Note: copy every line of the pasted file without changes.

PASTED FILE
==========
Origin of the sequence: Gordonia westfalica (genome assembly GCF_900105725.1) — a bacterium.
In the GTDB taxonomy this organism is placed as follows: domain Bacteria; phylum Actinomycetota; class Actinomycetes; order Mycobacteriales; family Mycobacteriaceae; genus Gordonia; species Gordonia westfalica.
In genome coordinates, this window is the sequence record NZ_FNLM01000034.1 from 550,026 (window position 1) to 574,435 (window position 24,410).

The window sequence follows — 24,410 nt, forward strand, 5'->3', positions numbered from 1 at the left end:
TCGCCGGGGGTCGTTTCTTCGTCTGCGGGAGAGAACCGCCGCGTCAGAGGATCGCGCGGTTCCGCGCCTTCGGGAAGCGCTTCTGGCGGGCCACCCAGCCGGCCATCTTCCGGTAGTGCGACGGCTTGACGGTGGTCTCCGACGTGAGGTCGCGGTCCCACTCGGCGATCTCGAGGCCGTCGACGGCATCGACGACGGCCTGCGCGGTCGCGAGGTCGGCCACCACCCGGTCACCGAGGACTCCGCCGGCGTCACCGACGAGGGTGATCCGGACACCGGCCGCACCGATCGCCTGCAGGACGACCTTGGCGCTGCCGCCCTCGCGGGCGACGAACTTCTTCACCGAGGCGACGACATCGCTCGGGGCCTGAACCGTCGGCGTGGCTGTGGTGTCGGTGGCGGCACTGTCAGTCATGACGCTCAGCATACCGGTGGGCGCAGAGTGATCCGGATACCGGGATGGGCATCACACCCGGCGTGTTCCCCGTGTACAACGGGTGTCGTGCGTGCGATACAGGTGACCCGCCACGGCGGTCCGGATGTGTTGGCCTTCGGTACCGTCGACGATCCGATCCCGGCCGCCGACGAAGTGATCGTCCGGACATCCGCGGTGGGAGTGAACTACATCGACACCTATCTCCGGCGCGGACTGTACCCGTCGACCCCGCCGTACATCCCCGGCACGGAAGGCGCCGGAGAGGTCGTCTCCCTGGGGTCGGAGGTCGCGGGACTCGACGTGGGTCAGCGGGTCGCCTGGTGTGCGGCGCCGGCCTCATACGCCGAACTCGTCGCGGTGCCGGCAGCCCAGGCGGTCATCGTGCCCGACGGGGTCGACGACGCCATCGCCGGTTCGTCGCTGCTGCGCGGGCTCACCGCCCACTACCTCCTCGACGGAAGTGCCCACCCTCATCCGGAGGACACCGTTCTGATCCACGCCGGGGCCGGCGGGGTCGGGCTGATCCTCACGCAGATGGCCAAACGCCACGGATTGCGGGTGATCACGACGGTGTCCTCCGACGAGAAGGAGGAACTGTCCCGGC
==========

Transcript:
Origin of the sequence: Gordonia westfalica (genome assembly GCF_900105725.1) — a bacterium.
In the GTDB taxonomy this organism is placed as follows: domain Bacteria; phylum Actinomycetota; class Actinomycetes; order Mycobacteriales; family Mycobacteriaceae; genus Gordonia; species Gordonia westfalica.
In genome coordinates, this window is the sequence record NZ_FNLM01000034.1 from 550,026 (window position 1) to 574,435 (window position 24,410).

The window sequence follows — 24,410 nt, forward strand, 5'->3', positions numbered from 1 at the left end:
TCGCCGGGGGTCGTTTCTTCGTCTGCGGGAGAGAACCGCCGCGTCAGAGGATCGCGCGGTTCCGCGCCTTCGGGAAGCGCTTCTGGCGGGCCACCCAGCCGGCCATCTTCCGGTAGTGCGACGGCTTGACGGTGGTCTCCGACGTGAGGTCGCGGTCCCACTCGGCGATCTCGAGGCCGTCGACGGCATCGACGACGGCCTGCGCGGTCGCGAGGTCGGCCACCACCCGGTCACCGAGGACTCCGCCGGCGTCACCGACGAGGGTGATCCGGACACCGGCCGCACCGATCGCCTGCAGGACGACCTTGGCGCTGCCGCCCTCGCGGGCGACGAACTTCTTCACCGAGGCGACGACATCGCTCGGGGCCTGAACCGTCGGCGTGGCTGTGGTGTCGGTGGCGGCACTGTCAGTCATGACGCTCAGCATACCGGTGGGCGCAGAGTGATCCGGATACCGGGATGGGCATCACACCCGGCGTGTTCCCCGTGTACAACGGGTGTCGTGCGTGCGATACAGGTGACCCGCCACGGCGGTCCGGATGTGTTGGCCTTCGGTACCGTCGACGATCCGATCCCGGCCGCCGACGAAGTGATCGTCCGGACATCCGCGGTGGGAGTGAACTACATCGACACCTATCTCCGGCGCGGACTGTACCCGTCGACCCCGCCGTACATCCCCGGCACGGAAGGCGCCGGAGAGGTCGTCTCCCTGGGGTCGGAGGTCGCGGGACTCGACGTGGGTCAGCGGGTCGCCTGGTGTGCGGCGCCGGCCTCATACGCCGAACTCGTCGCGGTGCCGGCAGCCCAGGCGGTCATCGTGCCCGACGGGGTCGACGACGCCATCGCCGGTTCGTCGCTGCTGCGCGGGCTCACCGCCCACTACCTCCTCGACGGAAGTGCCCACCCTCATCCGGAGGACACCGTTCTGATCCACGCCGGGGCCGGCGGGGTCGGGCTGATCCTCACGCAGATGGCCAAACGCCACGGATTGCGGGTGATCACGACGGTGTCCTCCGACGAGAAGGAGGAACTGTCCCGGC